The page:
So you see, I think a lot of the time when we get a raise instead of upgrading our finances we tend to upgrade our stuff or our lifestyle. As a result we upgrade ourselves out of our raise.

Have you upgraded yourself out of a raise?

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Published or updated May 14, 2013.

Comments

  1. I’m trying really hard not to upgrade out of my raise! I got my first “real” job last year and got my first raise this year. Right now I’m putting it into savings… but I think it’s still disappearing… I think I’m going to instead raise my contribution to my 401K… so that I really can’t get at it.

  2. enoughwealth@yahoo.com says:

    I minimised that problem by trying to always treat any pay rise as an increase in my savings plan. Over time you still tend to increase you living standard and expenses, but by automatically diverting pay rises into savings you tend to be more deliberate about any increases in spending.

  3. SavingDiva says:

    I received a 15% raise…and I decided to live alone. My rent went from $385 to $670….which ate up all of my raise after taxes and retirement contributions. Even though I wish my rent was less, I wouldn’t change anything. Living alone is a powerful thing…I love it! I really feel like I’m in control of my life as an adult, rather than living a stunted adolescence.

  4. Glen Craig says:

    @ JB – 401(k) is a great way to save for retirement. One point on savings – where are your savings? If they are attached to your checking account you may be taking small amounts out that are adding up over time. An online, high-yield savings account might help to “hide” the money so you don’t spend it. Just a thought.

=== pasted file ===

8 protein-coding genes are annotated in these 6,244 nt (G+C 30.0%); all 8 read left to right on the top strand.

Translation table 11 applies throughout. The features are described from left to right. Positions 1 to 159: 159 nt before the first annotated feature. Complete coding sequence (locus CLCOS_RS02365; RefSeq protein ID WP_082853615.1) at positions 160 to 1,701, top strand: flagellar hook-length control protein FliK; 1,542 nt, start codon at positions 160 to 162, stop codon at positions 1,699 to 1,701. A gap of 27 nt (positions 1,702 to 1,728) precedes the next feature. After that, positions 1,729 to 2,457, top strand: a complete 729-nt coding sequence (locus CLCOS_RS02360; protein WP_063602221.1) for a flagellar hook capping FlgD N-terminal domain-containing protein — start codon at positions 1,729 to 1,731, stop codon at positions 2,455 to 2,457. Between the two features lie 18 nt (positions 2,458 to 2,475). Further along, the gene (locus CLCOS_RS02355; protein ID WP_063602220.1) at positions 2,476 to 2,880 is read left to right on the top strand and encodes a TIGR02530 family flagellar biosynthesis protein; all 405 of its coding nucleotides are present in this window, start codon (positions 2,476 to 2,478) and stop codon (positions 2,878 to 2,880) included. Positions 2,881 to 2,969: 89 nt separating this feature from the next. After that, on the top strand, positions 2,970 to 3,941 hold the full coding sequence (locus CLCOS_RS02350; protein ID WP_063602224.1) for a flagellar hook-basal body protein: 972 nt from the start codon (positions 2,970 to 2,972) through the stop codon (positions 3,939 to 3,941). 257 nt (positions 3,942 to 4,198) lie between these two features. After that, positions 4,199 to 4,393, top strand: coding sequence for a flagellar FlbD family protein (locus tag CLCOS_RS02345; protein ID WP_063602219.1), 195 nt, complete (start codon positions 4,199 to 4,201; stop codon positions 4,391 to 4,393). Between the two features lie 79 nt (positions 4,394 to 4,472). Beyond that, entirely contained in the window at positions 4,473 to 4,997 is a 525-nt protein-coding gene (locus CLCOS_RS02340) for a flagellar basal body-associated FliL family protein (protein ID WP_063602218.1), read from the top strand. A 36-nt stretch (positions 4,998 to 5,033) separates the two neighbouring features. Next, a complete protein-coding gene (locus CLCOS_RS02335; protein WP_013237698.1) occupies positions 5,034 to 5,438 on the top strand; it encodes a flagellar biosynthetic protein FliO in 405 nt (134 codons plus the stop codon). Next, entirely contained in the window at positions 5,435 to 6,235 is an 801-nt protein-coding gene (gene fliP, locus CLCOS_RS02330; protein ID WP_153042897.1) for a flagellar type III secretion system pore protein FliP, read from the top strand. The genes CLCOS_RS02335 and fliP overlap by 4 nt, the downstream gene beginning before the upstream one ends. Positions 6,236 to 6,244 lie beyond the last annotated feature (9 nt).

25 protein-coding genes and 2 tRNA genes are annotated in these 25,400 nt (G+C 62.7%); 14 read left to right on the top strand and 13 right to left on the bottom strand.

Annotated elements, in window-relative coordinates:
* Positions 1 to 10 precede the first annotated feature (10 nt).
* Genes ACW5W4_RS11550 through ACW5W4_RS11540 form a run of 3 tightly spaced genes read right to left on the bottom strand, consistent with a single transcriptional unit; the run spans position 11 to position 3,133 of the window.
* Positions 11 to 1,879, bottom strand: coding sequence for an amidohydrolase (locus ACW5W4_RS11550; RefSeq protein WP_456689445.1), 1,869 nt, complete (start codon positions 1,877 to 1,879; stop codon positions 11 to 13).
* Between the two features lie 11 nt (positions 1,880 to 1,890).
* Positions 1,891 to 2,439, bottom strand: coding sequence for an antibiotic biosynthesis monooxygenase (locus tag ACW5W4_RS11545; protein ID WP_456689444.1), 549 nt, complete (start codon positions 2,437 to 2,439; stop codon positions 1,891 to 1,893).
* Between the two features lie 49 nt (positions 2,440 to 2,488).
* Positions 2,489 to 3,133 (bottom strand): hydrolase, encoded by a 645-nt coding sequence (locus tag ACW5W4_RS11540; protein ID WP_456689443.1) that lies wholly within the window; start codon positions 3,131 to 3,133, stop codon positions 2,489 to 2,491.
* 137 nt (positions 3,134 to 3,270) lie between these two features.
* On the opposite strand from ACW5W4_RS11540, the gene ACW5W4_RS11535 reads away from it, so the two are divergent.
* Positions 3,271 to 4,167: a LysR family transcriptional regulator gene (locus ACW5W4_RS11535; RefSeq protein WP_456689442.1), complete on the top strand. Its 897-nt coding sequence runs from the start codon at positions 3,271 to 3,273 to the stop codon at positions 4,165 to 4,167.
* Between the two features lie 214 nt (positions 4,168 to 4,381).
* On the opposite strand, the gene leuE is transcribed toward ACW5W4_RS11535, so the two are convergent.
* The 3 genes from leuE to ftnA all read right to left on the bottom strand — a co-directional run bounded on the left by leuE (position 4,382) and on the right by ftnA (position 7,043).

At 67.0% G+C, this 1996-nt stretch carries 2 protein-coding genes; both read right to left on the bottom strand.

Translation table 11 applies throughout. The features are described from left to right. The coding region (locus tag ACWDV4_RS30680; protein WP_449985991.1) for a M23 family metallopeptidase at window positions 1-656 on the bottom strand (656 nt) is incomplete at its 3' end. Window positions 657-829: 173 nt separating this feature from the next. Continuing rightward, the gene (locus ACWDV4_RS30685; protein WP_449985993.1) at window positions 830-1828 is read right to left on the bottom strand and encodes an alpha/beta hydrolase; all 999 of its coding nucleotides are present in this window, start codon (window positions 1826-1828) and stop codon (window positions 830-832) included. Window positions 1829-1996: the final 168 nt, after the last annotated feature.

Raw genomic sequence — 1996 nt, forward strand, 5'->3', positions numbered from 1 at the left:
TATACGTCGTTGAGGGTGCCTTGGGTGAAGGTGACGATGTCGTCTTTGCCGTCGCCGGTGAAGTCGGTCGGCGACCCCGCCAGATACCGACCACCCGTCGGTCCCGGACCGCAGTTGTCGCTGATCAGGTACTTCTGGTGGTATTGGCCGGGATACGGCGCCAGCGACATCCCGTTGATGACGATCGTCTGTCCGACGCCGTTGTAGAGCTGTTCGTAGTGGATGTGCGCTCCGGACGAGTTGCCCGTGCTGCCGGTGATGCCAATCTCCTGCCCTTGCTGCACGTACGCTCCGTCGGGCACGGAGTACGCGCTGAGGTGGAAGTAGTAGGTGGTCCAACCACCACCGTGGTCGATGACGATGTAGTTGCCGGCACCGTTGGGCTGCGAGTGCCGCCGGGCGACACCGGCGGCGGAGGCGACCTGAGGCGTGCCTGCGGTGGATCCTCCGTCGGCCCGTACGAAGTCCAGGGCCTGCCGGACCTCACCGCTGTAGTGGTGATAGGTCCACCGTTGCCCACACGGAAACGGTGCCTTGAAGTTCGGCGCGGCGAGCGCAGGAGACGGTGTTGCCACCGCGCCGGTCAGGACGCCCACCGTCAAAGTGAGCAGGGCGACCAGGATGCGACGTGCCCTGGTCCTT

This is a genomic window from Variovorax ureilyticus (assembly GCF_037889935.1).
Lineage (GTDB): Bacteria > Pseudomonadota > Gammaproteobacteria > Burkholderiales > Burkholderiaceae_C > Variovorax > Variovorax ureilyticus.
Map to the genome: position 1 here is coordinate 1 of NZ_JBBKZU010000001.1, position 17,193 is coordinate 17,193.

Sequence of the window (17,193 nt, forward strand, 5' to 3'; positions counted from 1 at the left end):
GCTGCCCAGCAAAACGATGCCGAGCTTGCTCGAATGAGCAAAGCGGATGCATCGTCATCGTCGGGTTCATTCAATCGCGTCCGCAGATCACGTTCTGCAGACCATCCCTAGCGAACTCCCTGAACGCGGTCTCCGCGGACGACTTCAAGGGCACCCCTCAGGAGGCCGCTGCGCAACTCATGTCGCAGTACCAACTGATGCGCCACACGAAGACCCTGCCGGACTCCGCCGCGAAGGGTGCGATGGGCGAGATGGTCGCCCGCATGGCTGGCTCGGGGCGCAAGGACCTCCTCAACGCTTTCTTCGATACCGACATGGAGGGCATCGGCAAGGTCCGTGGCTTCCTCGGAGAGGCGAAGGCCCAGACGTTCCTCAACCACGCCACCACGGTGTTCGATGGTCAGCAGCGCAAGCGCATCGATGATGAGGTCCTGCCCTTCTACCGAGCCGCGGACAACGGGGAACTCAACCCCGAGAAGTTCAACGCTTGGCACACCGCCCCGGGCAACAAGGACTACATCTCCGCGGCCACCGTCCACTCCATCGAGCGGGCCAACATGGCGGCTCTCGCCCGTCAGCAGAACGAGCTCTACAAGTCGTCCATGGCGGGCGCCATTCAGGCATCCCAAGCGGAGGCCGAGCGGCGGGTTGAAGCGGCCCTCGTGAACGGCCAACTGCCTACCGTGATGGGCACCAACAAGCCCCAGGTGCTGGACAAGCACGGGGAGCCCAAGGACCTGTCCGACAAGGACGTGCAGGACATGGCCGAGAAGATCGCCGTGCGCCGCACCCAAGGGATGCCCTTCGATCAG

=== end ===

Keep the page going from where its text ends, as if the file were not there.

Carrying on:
@ Joe – Thanks so much for the link. I went over there and checked it out. Nice blog. The trackback did hit. I guess it just took a bit.

    @ EnoughWealth – That’s a great plan. I know in my past I would look at a raise as an opportunity to increase my standard of living rather than increase my savings.

    @ Saving Diva – Freedom costs. As long as you can live alone without incurring bad debt then you should be ok. As you get more raises you can put more away. Just try not to into debt. I think the responsibilities you learn being on your own are important. When I moved out I lived it up a bit too much and had to move back with my folks when I lost an apt. I was able to get rid of my CC debt though.

  5. Grumpy Misanthrope says:

    if only more artists would release their music like Radiohead for free

    But Radiohead didn’t release their album for free. They said, “Pay what you think it is worth.” Now, if you don’t think it’s worth supporting the artist by paying for the music, why do you even listen to them?

  6. Nice post. It’s all about spending your money consciously, isn’t it? Paying attention to how and what you’re buying and if it is really where you want to put your money today.

    Saving Diva made a choice that she was willing to pay more to live alone. I think that’s what money is for: deciding how you want your life to be and then paying for it.

  7. Glen Craig says:

    @ Emily – Nice way to word it. Staying conscious of spending is very important!